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KinderCare's storage grows up

When many people hear the name KinderCare, they think of snacks and naps and runny noses. Few would likely think of a frame relay network running on high-end Hewlett-Packard servers that power a company with more than 28,000 employees at 1,161 locations in 39 states.

Four years ago KinderCare Learning Centers Inc. in Portland, Ore., already operated a predominantly HP environment with two HP 9000 G70 front-end servers running its Center Support System (CSS) application. This CSS application stored enrollment lists, contact names, all charges and payment data, and the names of teachers and directors. An HP 9000 T500 server controlled the local HP disk storage for KinderCare's data.

The system, with operations then based in Alabama, could only handle 300 concurrent users. That was a problem when users across the U.S. tried to log onto it around the same time to enter enrollment and payment information. During the first weeks of new school years, when each of the more than 1,100 centers tried to enter the data, the network slowed to a snail's pace. Other system usage -- including batch processing, application development and systems backup -- knocked users off, limited how many centers could log onto the system and slowed the network down to a crawl.

"We needed a way to tune our network for one day a week and three weeks a year," says Leslie O'Donnell, senior director of systems engineering at KinderCare.

In 1997 the company's corporate

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parent decided to relocate KinderCare's central offices to Portland, Ore., and refurbish its IT operations to better handle its growing needs. It first upgraded its front-end servers, consolidating the front-end servers onto one HP 9000 K420 (later upgraded to a 9000 K570) and eventually replaced the backend HP 9000 T500 with an HP 9000 N4000. KinderCare also added an HP SureStore E Disk Array XP256 for its ever-expanding storage needs.

The XP256 fit well into KinderCare's HP environment, O'Donnell says, and, unlike some other arrays KinderCare considered, it didn't require a call to the vendor to make changes in the storage array. "It was important to us to be able to control it ourselves," O'Donnell says.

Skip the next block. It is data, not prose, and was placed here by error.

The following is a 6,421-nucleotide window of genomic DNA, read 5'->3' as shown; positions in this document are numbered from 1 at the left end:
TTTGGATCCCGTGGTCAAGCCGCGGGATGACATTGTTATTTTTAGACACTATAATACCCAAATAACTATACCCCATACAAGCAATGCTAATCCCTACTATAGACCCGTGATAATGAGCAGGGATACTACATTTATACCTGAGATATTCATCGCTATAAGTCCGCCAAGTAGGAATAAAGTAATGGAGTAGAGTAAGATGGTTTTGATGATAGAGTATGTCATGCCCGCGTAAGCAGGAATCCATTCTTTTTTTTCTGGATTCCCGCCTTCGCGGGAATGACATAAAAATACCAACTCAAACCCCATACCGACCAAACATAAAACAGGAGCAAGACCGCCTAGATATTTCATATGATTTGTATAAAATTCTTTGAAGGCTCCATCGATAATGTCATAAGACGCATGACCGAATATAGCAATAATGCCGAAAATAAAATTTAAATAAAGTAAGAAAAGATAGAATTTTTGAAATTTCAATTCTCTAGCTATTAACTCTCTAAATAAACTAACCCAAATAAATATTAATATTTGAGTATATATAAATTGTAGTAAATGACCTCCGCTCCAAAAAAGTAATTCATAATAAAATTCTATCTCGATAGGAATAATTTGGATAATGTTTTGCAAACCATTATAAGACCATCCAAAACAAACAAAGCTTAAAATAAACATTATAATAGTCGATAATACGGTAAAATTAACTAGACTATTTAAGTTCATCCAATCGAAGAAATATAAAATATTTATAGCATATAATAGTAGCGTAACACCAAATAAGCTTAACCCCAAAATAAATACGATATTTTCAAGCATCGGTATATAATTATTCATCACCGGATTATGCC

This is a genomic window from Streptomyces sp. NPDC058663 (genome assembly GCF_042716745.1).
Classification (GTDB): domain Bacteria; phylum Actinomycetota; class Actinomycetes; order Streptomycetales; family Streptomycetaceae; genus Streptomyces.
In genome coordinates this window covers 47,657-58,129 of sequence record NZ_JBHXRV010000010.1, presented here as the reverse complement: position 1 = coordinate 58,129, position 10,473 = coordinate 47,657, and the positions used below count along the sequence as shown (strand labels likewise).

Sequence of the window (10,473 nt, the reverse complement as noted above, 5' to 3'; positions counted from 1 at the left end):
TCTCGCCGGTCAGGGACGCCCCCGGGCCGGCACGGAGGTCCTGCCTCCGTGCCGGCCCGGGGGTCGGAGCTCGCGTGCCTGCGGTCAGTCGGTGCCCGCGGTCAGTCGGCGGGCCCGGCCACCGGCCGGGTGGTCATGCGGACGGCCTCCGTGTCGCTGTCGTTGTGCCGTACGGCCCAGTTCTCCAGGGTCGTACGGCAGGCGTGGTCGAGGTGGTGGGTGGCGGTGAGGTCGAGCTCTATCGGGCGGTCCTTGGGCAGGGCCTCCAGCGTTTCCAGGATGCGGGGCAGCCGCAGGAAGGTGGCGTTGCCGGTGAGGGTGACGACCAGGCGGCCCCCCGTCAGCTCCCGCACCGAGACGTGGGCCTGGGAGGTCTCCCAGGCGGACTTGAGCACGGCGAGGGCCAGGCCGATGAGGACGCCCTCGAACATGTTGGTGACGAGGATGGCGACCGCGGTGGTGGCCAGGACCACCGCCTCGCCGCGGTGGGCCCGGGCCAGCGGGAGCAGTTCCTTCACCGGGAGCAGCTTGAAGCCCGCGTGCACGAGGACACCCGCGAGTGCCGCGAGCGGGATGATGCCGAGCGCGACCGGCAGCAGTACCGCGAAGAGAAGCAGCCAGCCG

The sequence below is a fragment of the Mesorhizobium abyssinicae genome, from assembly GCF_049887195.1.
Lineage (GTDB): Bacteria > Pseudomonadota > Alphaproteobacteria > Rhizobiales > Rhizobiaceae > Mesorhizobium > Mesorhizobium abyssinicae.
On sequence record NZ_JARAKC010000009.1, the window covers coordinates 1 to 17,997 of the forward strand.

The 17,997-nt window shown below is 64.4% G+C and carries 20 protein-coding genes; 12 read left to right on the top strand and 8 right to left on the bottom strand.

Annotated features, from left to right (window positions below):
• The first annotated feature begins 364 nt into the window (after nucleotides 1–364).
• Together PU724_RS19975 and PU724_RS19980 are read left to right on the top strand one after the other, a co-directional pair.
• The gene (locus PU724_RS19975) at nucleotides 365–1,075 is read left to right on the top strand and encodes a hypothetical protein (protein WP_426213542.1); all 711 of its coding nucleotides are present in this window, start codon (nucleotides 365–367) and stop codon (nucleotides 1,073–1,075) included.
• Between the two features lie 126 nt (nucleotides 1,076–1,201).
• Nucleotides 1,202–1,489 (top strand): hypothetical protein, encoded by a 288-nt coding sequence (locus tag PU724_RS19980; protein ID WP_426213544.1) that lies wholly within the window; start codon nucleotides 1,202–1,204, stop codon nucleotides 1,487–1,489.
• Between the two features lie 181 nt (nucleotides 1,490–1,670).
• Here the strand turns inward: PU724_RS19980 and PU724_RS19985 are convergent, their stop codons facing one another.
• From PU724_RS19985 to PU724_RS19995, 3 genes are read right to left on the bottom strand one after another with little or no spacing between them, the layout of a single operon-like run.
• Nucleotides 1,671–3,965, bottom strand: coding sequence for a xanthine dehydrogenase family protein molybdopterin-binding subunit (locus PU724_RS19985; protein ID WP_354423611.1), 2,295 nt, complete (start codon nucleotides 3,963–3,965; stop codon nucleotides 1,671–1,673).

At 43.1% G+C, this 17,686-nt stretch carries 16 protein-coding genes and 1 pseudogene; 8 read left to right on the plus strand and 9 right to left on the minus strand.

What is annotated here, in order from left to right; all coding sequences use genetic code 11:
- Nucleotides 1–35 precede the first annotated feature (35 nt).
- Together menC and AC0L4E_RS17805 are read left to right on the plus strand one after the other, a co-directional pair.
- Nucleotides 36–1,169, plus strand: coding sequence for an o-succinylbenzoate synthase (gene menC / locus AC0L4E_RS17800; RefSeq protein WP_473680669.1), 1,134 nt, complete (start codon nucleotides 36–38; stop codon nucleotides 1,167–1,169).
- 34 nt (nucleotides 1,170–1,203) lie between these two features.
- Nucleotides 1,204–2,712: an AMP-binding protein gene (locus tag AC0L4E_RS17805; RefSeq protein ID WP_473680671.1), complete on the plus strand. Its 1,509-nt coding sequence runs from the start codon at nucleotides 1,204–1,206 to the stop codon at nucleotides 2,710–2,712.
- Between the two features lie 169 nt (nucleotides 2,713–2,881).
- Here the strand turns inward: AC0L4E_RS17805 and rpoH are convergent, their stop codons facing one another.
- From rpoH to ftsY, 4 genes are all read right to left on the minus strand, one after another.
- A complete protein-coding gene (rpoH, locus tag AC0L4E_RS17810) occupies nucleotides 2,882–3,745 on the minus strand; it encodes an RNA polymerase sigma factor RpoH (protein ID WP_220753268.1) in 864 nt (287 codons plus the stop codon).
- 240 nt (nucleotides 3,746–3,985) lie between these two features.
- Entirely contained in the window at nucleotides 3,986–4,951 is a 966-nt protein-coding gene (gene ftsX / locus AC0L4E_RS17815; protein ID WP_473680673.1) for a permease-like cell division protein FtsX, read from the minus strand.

"KinderCare is a surprisingly high-tech operation, especially for a daycare business," says Marlo Haring, the HP account manager who oversees the KinderCare account. "They needed to unify and simplify some disparate pieces and the new additions let them do that."

The old network was particularly hampered by high numbers of concurrent users. O'Donnell says her group had to set artificial user limits because KinderCare's enrollment programs were such CPU and disk hogs.

Application developers could also adversely affect the system. When testing new applications and tinkering with programs, they didn't have a simple way to use stored data without clogging up systems. To change this, O'Donnell's team also added HP's E Business Copy XP to create nearly instant copies of active data volumes for use by other applications and systems without interrupting current workflow. Now application developers can use Business Copy to tinker with recent chunks without affecting the system's responsiveness.

"Using Business Copy has allowed us to cut data replication time from around six hours to about 12 minutes. Closing payroll now takes around 30 minutes instead of hours and restoring the system using the previous night's backups now takes just minutes," O'Donnell says. "As you can imagine, it's a night-and-day difference."

For additional information about KinderCare, visit its Web site.

For more information on HP, visit its Web site.

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This was first published in December 2001

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